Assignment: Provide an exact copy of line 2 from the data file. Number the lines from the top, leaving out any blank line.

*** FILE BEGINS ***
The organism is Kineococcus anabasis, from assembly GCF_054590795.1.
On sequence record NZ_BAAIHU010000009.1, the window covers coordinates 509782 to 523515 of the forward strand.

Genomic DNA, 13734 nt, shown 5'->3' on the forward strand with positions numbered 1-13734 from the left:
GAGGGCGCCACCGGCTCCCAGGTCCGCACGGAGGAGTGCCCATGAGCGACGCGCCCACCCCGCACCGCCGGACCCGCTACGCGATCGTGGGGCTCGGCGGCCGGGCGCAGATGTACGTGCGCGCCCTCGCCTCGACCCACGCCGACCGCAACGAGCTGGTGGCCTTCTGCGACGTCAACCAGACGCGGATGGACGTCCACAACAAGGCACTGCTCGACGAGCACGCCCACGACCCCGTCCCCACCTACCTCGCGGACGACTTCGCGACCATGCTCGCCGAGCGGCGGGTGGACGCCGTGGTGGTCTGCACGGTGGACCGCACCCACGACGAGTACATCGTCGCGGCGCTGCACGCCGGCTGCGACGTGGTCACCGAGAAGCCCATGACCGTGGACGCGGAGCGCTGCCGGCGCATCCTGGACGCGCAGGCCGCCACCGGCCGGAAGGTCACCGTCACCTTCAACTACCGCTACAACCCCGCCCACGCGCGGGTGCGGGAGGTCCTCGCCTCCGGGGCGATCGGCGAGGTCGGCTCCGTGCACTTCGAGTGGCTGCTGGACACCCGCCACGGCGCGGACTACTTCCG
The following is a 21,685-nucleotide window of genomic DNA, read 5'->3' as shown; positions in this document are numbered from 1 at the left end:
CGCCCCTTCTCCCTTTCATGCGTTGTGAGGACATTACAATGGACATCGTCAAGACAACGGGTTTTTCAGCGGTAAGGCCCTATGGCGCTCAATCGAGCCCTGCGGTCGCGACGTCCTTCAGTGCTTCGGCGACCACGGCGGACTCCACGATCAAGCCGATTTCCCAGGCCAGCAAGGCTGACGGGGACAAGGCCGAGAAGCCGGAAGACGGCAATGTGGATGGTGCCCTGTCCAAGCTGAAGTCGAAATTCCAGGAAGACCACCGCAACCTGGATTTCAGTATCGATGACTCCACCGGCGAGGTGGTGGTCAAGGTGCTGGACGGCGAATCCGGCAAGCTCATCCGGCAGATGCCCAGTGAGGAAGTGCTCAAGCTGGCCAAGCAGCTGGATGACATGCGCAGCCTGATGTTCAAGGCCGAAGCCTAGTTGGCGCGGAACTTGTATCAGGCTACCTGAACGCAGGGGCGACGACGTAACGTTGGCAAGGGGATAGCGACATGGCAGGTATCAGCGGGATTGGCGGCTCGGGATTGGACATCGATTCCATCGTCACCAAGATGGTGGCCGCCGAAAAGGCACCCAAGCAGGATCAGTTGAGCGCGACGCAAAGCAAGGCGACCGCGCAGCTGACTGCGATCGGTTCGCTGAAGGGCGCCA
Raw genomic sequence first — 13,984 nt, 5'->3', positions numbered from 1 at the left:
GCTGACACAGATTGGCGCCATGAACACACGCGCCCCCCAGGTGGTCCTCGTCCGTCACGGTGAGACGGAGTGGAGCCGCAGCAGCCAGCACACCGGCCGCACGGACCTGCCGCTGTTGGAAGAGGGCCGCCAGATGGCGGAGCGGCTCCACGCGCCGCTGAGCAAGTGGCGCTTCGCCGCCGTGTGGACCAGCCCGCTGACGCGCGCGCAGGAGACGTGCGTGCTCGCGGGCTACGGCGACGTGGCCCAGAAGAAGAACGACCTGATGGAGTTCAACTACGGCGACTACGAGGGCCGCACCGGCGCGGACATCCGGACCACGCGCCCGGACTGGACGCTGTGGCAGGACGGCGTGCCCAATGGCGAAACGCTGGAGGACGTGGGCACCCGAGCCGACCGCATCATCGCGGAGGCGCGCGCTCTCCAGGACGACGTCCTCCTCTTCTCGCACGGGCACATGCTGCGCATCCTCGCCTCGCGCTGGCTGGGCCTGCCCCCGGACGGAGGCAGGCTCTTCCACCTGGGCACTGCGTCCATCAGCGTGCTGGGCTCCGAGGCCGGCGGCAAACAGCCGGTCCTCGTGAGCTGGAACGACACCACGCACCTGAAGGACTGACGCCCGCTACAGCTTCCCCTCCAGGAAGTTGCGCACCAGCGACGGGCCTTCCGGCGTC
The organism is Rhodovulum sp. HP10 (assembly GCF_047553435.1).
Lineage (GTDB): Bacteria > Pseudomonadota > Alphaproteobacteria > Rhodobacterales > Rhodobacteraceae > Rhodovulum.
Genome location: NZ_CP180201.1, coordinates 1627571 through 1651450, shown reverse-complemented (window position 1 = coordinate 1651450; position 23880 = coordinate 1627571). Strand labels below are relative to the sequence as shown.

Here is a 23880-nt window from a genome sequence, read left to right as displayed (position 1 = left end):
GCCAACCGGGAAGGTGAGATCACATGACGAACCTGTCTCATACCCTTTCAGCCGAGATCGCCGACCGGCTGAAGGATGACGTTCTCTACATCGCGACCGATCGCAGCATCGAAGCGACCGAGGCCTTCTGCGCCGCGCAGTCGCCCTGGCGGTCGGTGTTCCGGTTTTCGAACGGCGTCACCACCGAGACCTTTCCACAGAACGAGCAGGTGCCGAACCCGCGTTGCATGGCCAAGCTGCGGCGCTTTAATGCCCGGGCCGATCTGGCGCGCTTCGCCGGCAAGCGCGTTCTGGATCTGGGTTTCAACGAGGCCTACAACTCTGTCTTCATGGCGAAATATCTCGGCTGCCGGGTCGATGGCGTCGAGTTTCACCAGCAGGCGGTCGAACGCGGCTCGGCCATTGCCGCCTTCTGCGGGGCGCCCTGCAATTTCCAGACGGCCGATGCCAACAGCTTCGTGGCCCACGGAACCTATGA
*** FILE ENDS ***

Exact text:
On sequence record NZ_BAAIHU010000009.1, the window covers coordinates 509782 to 523515 of the forward strand.